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St. Johns Co. teen survives cardiac arrest, neighbor diagnosed with same condition days later

Ryder Radecki, 16, and his neighbor, Brody DeLamielleure, 18, were both diagnosed with a heart condition days apart after Radecki survived sudden cardiac arrest.

ST. JOHNS COUNTY, Fla. — When Ryder Radecki went to basketball practice last summer at Bartram Trail High School, he showed no signs of what was about to happen.

“He left Monday morning for practice, and he was a perfectly healthy kid,” his dad, Kurt Radecki, said.

But in a split second everything changed for the 16-year-old. He ran into his teammates shoulder, which hit his chest.

Dizzy, he felt his heart racing.

“Ryder called me from practice,” his dad said. “Thank you to his coach, Coach T.  He basically started the process to save Ryder’s life. He had Ryder call me.”

“I just noticed right away that my heart was just beating a lot faster,” Ryder said. “I called my dad and just told my coach, ‘I think I’ll be fine. I’ll just sit out for the rest of practice.’”

But when he got home, Kurt Radecki says he knew something was wrong. “His heart was beating fast and slow. It was beating heavy, and it was beating light, and it just was not like nothing I’ve ever felt before.”

He took his son to Wolfson Children’s Emergency Room at Baptist South. The staff knew right away that it was serious. But Ryder was “really chipper… jovial,” his dad said. One minute, he had plenty of energy and was kidding around. But hours later he suffered sudden cardiac arrest.

“He basically fell over,” Kurt Radecki remembered. “Ad I caught him in his ER bed because he went into cardiac arrest.”

For three minutes he says they worked to revive his son.

“They did the AED with paddles. It didn’t work. They did CPR,” Kurt Radecki said. “And then they did the paddles again. And he came back.”

Ryder was airlifted to Wolfson Children’s Hospital downtown.  Dr.Bhavya Trivedi says he was diagnosed with Wolff-Parkinson-White syndrome, also known as WPW.

“In Ryder’s case, he had a true extra electrical pathway in his heart that was previously undiagnosed. The only way to diagnose it would have been if he had an EKG before,” Dr. Trivedi said.

After six days in the hospital, Ryder’s mother, Erin Radecki, was glad her son could finally go home.

“Every morning I feel so grateful,” Erin Radecki said. She wishes everyone could have the same outcome as her son. “If any of your kids ever think, ‘My chest feels weird’, but they look perfectly fine, take them to the hospital, let the professionals test them, make sure, because they do look perfectly fine and their heart is not.”

Sudden cardiac arrest is the number one cause of death in the U.S. for student athletes during exercise.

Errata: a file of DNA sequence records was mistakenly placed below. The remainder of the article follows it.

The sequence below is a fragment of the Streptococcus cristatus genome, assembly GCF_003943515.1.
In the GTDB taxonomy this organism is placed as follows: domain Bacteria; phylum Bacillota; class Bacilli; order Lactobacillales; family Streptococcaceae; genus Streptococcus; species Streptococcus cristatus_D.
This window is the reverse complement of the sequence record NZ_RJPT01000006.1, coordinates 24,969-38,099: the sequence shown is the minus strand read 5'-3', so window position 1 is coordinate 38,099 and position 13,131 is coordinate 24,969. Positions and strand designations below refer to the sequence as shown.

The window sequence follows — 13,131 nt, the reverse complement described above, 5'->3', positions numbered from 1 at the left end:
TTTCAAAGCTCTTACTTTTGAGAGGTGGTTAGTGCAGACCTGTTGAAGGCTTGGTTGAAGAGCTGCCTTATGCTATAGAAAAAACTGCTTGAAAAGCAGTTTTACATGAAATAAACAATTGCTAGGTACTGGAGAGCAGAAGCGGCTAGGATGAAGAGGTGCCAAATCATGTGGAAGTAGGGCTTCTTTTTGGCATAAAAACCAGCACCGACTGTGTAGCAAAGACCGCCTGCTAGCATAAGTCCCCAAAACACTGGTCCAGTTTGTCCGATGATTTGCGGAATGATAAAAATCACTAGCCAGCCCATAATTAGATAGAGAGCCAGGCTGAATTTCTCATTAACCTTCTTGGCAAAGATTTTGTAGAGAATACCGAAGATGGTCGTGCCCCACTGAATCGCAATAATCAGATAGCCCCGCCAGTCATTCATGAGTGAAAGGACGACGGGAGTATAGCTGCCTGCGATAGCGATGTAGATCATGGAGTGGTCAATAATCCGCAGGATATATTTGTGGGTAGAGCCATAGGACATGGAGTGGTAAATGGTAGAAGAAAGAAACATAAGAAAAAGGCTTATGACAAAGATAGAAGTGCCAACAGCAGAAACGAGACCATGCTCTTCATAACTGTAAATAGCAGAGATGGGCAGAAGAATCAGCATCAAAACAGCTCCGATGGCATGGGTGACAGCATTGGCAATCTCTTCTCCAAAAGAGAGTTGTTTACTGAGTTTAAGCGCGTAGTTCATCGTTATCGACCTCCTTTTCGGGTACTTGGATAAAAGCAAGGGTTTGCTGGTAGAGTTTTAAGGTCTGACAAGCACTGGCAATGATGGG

Days after Ryder’s mother posted about his heart condition, on Facebook a neighbor whose son is a collegiate baseball player, called her about her son’s EKG results.

“I could tell she was rattled. Her son was a Florida State freshman, (he) was going through their screening process,” Erin Radecki said. “And they found WPW in him. And, you know, we heard from how many people it’s rare. I don’t think it’s rare anymore. I think we’re not diagnosing kids.”

“It’s one of those things where we were ahead of it because of a simple screening,” Rola DeLamielleure said. “He’s had a physical every single year since maybe middle school, and never has anybody done an EKG until he got to Florida State. So, we’re just grateful that they found it, and we were able to get ahead of it considering what other families have gone through.”

First Coast News met with Rola DeLamielleure’s and her son, Brody DeLamielleure, just a week after he had an ablation, the same minimally invasive procedure Ryder had.

“You never think that would happen to you. Just because you’ve never had symptoms. You seem healthy. You feel healthy. You look healthy,” Brody DeLamielleure said. “And you just realize that like, just one day I could have dropped on the field. It’s just kind of wild. And I’m glad they picked it up. And I was glad I got the screening.”

“It’s a serious heart condition, life-threatening condition that with one procedure we can cure it,” Dr. Trivedi said.

It’s an easily detectable heart condition with a simple heart screening.

“I don’t know why anybody wouldn’t get an EKG,” Rola DeLamielleure said. “I mean, I can’t imagine the other way. It’s like you’re a ticking time bomb otherwise.”

Brody and Ryder are both now cured according to Dr. Trivedi.

“I think the thing that that bothers us the most is that it was preventable,” Kurt Radecki said. “So, all of the things that Ryder went through in terms of the cardiac arrest could have been prevented with an EKG.”

First Coast News is teaming up with the nonprofit, Who We Play For, for a free heart screening event Monday, January 8, 2024. All students age 10 to 22 can register now for an electrocardiogram. For details and to reserve a spot for your child click here.

St. Johns Co. teen survives cardiac arrest, neighbor diagnosed with same condition days later
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